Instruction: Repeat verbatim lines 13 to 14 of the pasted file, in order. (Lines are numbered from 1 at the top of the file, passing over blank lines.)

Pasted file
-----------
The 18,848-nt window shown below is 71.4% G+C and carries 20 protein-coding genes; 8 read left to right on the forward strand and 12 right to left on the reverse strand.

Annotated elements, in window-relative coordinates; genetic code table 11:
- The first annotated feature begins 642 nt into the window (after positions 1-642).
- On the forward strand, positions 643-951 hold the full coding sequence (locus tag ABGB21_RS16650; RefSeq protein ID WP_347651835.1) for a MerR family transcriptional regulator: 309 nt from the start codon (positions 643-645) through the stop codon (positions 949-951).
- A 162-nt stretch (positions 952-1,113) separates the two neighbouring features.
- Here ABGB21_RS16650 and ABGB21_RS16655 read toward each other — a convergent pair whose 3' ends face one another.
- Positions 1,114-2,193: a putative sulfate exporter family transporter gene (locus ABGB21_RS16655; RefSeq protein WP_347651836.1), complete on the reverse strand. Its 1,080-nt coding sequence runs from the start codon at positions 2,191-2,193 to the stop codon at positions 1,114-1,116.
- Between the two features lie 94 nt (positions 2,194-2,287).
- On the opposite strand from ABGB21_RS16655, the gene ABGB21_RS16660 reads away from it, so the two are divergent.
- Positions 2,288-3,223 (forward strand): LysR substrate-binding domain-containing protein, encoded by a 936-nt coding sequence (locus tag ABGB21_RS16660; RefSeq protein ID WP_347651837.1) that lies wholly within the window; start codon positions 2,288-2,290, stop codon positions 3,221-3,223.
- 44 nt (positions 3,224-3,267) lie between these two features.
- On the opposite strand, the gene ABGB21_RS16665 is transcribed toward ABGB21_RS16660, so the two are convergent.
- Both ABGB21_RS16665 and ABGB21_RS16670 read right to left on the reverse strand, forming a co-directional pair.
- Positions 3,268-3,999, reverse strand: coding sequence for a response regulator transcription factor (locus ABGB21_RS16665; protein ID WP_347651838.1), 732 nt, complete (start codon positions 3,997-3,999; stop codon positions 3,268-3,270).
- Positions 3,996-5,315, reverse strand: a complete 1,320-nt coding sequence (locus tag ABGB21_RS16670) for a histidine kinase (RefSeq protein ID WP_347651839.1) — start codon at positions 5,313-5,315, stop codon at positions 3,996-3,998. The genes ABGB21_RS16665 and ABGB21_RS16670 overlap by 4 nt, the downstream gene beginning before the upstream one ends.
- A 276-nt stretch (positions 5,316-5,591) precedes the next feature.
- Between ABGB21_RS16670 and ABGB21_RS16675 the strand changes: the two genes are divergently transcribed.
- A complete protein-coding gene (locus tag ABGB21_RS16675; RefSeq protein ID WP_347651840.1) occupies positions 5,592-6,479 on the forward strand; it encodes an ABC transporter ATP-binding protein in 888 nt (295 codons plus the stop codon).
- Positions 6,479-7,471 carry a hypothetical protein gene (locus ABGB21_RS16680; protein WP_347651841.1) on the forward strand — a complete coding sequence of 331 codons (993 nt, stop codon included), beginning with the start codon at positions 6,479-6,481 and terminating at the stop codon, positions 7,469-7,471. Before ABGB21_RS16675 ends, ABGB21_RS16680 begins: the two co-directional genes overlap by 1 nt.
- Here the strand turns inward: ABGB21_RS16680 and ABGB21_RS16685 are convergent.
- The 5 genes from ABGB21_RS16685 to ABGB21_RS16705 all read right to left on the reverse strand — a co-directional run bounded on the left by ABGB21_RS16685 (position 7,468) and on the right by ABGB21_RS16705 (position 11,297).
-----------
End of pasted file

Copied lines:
- Both ABGB21_RS16665 and ABGB21_RS16670 read right to left on the reverse strand, forming a co-directional pair.
- Positions 3,268-3,999, reverse strand: coding sequence for a response regulator transcription factor (locus ABGB21_RS16665; protein ID WP_347651838.1), 732 nt, complete (start codon positions 3,997-3,999; stop codon positions 3,268-3,270).